Sebastian Junger is stunningly successful in his effort to capture and convey what life in a combat unit is truly like, what true brotherhood is, and how taking on the role of protector ignites a primitive clarity inside a man, a clarity that makes men effective in battle but can also leave them at sea when they return to “civilised” society.
For soldiers on the thin edge, “life skills” consist of staying alive and protecting your men, not owning an iPhone or writing an office job C.V. War examines the feelings of contentment that come from understanding your reason for living, your responsibilities—stripped back to absolute basics of life or death—as much as it charts a year-in-the-life of the modern American soldier.
Junger spent 12 months with the 30 men of the US Army’s 2nd battalion at the pointy end of the stick—Afghanistan’s Korengal Valley, where just getting out your bunk might get you killed, and where reliance on the watchfulness of your fellow soldiers is as essential as breathing. “For some reason there is a profound and mysterious gratification to the reciprocal agreement to protect another person with your life, and combat is virtually the only situation in which that happens regularly,” explains Junger.
The incredible bond between men at war began to take shape after the advent of the machine gun in WWI, when an inevitable shift in soldiers’ psyches transferred blind loyalty from the brass and its decisions made from afar to absolute loyalty to the men on the ground and the split decisions they make in battle.
“For some reason there is a profound and mysterious gratification to the reciprocal agreement to protect another person with your life, and combat is virtually the only situation in which that happens regularly”
Says Junger: “Combat obscures your fate…and from that unknown is born a desperate bond between the men. That bond is the core experience of combat and the only thing you can absolutely count on… The willingness to die for another person is a form of love that even religions fail to inspire, and the experience of it changes a person profoundly.”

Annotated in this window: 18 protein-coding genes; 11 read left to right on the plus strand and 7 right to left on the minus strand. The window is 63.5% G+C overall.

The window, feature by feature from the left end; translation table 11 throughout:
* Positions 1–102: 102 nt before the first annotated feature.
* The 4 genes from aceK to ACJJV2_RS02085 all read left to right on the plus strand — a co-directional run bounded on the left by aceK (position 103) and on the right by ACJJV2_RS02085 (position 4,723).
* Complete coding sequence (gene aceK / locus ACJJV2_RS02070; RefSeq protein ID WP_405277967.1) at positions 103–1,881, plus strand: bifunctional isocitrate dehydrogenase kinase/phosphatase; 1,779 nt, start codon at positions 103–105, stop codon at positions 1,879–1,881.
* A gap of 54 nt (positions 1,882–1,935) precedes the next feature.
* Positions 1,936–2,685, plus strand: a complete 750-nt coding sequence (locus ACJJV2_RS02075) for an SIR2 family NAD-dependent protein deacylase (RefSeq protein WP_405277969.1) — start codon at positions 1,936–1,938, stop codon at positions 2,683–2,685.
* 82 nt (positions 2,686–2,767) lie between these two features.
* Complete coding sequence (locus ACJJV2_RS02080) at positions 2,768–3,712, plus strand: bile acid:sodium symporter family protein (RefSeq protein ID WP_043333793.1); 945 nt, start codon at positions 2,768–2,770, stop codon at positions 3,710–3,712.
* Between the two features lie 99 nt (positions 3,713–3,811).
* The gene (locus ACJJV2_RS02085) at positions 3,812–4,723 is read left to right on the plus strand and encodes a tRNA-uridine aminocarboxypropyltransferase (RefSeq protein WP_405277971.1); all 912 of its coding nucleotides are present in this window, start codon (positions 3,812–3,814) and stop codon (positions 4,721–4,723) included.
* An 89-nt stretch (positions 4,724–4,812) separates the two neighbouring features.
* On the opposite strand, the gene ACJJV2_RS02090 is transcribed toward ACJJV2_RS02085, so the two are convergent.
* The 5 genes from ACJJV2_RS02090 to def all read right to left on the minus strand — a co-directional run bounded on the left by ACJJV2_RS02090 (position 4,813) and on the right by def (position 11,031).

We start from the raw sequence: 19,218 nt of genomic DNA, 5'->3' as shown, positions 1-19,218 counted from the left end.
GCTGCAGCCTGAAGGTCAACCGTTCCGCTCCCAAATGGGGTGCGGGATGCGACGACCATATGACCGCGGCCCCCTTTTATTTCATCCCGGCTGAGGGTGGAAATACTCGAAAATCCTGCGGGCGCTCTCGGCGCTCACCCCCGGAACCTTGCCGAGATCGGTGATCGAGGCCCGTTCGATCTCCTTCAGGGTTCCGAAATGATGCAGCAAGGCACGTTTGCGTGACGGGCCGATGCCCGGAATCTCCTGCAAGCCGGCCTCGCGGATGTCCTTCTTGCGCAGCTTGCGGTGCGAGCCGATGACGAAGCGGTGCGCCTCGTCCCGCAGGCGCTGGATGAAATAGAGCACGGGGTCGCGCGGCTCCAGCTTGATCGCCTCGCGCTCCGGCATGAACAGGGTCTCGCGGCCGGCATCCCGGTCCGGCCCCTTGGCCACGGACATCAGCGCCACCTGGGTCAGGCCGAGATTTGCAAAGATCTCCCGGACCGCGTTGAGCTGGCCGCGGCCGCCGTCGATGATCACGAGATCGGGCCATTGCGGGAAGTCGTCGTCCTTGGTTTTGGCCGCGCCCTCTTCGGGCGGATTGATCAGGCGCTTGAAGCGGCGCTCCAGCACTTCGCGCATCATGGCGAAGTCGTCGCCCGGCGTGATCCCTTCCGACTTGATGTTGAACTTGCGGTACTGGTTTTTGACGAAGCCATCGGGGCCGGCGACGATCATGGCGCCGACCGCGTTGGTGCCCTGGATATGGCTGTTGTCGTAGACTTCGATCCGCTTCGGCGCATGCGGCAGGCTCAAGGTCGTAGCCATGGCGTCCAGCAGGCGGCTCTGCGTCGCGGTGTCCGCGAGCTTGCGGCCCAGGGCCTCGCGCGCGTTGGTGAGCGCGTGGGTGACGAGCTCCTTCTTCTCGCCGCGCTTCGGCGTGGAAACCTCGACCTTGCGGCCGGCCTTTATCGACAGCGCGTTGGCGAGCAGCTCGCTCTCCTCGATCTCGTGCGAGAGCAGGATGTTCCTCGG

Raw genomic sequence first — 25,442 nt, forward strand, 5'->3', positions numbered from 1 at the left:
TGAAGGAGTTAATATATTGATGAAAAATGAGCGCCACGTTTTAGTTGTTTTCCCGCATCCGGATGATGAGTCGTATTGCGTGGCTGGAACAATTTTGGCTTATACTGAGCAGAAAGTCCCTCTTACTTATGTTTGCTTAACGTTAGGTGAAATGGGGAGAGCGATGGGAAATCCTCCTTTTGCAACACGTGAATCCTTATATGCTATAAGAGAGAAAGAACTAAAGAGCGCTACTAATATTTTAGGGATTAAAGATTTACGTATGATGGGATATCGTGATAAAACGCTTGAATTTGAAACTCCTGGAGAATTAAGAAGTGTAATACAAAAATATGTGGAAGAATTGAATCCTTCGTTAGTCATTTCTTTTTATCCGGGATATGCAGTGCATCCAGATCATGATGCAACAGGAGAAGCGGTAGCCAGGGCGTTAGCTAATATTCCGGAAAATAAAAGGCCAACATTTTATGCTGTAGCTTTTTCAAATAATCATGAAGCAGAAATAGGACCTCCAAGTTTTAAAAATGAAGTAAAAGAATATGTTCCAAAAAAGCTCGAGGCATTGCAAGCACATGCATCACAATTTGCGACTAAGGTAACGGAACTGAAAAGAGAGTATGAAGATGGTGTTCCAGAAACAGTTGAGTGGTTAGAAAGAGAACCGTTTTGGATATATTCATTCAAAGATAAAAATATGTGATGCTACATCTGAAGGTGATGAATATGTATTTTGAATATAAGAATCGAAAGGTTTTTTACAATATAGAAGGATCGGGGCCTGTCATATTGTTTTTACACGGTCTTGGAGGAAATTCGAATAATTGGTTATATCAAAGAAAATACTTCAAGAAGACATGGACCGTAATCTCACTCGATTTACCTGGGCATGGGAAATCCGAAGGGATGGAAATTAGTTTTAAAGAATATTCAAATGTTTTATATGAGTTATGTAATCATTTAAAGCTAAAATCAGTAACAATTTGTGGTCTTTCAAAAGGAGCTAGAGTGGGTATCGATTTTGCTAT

“Civilians balk at recognizing that one of the most traumatic things about combat is having to give it up,” says Junger. “War is so obviously evil and wrong that the idea that there could be anything good to it feels like a profanity. And yet throughout history, men… have come home to find themselves desperately missing what should have been the worst experience of their lives. To a combat vet, the civilian world can seem frivolous and dull, with very little at stake and all the wrong people in power.”
“In the civilian world almost nothing has lasting consequences, so you can blunder through life in a kind of daze. You never have to take inventory of the things in your possession and you never have to calculate the ways in which mundane circumstances can play out—can, in fact, kill you. As a result you lose a sense of the importance of things… Back home mundane details have the power to destroy you, but the cause and effect are often spread so far apart that you don’t even make the connection; [in combat] that connection was impossible to ignore.”
War is much more than just another book about strategy, about conflict, about killing; it is a book that honestly, accurately and entertainingly provides a high-definition glimpse into the mind of the combat soldier. Gripping stuff.
War by Sebastian Junger (Harper Collins) is available in bookstores now.